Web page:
- The Triumph of Death [Pieter Brueghel the Elder] | Sartle - Rogue Art History
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- Bruegel (Netherlands) (?), 1525 - Brussels, 1569
The triumph of Death In this vision of end of the world, painted by Pieter Bruegel the Older around , Death is at the center. It is armed with a scythe and rides an emaciated horse.
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- The Triumph of Death.
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- The Triumph of Death c. 1562?
- The Triumph of Death (detail 1).
It pushes men in to a crate which the door is marked of with a cross - obviously a trap door A horde of skeletons invade this landscape; they mow all men without exception, the king as well as the mother and her toddler, the knight as well as the fine ladies, the peasant as well as the lovers playing of the music without noticing the presence of a skeleton behind them.
Some card players try to defend themselves with swords; they have not yet understood that any resistance is futile. The landscape mirrors this death: the trees and the grass are dried out, an infernal fires burns behind the hill, everywhere skeletons kill men and women, by drowning, hanging, cutting throats. A man on theverge of being beheaded cries of mercy in vain, his hands in chains.
There is not even a promise of redemption or resurrection in this picture.
Skeletons toll the bell, there is no hope anymore. It is possible to buy the poster of this work at the store below. Triumphing Death This triumphing Death by Alfred Rethel is part of a series of engravings entitled Another dance of Death of the the year As a matter of fact, this work was not really a dance of Death, Death is not forming a couple with an individual. The engravingbears well its name of " triumphing Death ".
The Triumph of Death [Pieter Brueghel the Elder] | Sartle - Rogue Art History
Death itself sits on his horse in front of a destroyed house. Art historian James Snyder emphasizes the "scorched, barren earth, devoid of any life as far as the eye can see.
In the foreground, skeletons haul a wagon full of skulls; in the upper left corner, others ring the bell that signifies the death knell of the world. A fool plays the lute while a lady sings; behind both of them a skeleton plays along; a starving dog nibbles at the face of a child; a cross sits in the center of the painting. People are herded into a coffin shaped trap decorated with crosses, while a skeleton on horseback kills people with a scythe.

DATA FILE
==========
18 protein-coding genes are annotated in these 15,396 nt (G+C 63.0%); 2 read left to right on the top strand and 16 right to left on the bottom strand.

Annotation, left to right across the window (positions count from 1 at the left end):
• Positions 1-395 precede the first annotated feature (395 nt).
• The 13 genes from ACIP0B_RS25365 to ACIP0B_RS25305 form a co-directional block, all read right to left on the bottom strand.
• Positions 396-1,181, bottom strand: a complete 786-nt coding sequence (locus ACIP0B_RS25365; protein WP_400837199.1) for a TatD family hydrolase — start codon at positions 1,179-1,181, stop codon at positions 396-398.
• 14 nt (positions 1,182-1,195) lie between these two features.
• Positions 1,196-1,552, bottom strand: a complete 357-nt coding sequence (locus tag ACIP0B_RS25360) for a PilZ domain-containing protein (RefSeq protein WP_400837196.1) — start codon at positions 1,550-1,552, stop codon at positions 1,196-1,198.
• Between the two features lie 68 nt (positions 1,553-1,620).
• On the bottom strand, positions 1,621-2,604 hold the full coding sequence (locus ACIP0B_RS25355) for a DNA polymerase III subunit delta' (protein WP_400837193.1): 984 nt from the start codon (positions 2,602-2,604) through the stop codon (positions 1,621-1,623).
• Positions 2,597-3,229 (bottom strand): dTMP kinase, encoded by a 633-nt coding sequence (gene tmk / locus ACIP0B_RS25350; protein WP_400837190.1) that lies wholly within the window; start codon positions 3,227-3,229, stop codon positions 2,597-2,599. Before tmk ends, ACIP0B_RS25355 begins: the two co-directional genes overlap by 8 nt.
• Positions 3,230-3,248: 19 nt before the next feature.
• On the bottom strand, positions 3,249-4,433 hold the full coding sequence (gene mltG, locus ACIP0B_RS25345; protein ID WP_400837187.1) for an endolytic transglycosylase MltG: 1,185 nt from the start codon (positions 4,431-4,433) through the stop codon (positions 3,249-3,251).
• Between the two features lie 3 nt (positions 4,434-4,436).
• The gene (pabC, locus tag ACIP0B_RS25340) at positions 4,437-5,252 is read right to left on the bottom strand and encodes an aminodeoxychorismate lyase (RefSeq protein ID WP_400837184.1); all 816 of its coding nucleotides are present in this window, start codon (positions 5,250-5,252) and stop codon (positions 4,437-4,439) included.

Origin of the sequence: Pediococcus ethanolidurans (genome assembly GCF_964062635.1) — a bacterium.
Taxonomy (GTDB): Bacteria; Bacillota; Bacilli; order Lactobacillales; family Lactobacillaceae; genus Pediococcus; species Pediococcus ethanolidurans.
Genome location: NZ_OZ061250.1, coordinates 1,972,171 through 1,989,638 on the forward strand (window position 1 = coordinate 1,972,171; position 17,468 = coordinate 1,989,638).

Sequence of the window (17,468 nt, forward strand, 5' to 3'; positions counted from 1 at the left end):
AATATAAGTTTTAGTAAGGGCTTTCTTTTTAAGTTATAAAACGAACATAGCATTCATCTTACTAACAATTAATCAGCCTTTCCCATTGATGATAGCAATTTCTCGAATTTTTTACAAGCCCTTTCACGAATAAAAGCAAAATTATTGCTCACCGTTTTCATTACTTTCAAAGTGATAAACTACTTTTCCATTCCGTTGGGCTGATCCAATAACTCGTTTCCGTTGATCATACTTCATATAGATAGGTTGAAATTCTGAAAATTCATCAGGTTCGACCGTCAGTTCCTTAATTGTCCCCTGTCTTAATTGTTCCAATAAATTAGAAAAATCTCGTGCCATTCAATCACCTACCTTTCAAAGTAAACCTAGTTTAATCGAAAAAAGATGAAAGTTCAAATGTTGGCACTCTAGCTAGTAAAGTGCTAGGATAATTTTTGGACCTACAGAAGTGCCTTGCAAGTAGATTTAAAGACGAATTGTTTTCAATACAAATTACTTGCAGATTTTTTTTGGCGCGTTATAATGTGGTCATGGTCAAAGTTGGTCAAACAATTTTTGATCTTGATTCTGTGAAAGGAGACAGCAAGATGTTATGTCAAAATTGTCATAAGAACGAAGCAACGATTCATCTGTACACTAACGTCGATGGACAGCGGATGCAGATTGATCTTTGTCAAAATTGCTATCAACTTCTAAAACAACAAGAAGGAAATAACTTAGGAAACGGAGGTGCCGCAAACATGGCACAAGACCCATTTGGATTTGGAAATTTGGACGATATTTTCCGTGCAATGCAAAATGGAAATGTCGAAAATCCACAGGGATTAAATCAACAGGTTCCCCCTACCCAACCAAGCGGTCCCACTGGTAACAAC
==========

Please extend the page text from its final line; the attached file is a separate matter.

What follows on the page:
A skeleton parodies human happiness by playing a hurdy-gurdy while the wheels of his cart crush a man like nothing.
Send an e-card about The Triumph of Death c. 1562
A woman has fallen in the path of the death cart; she holds in her hand a spindle and distaff, classical symbols of the fragility of human life. Nearby another woman in the part of the cart has a slender thread which is about to be cut by the scissors in her other hand. Just below her a cardinal is helped towards his fate by a skeleton who mockingly wears the red hat, while a dying king's barrel of gold coins is looted by yet another skeleton.
In one detail, a dinner has been broken up and the diners are putting up a futile resistance. They have drawn their swords in order to fight the skeletons dressed in winding-sheets; no less hopelessly, the jester takes refuge beneath the dinner table.
In the bottom right-hand corner a troubadour who plays a lute while his lady sings; both are oblivious to the fact that behind both of them, a skeleton that plays along is grimly aware that the couple can not escape their inevitable doom. A cross sits in the centre of the painting.
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- The Triumph of Death (detail 1).
The painting shows aspects of everyday life in the mid-sixteenth century, when the risk of plague was very severe. Clothes are clearly depicted, as are pastimes such as playing cards and backgammon.
Bruegel (Netherlands) (?), 1525 - Brussels, 1569
It shows objects such as musical instruments, an early mechanical clock , scenes including a funeral service , and various methods of execution, including the breaking wheel , the gallows , burning at the stake , and the headsman about to behead a victim who has just taken wine and communion.
In one scene a human is the prey of a skeleton-hunter and his dogs. In another scene, a man with a grinding stone around his neck is about to be thrown into the pond by the skeletons— an echoing of Matthow Matthew Bruegel combines two distinct visual traditions within the panel. These are his native tradition of Northern woodcuts of the Dance of Death and the Italian conception of the Triumph of Death , as in frescoes he would have seen in the Palazzo Sclafani in Palermo and in the Camposanto Monumentale at Pisa.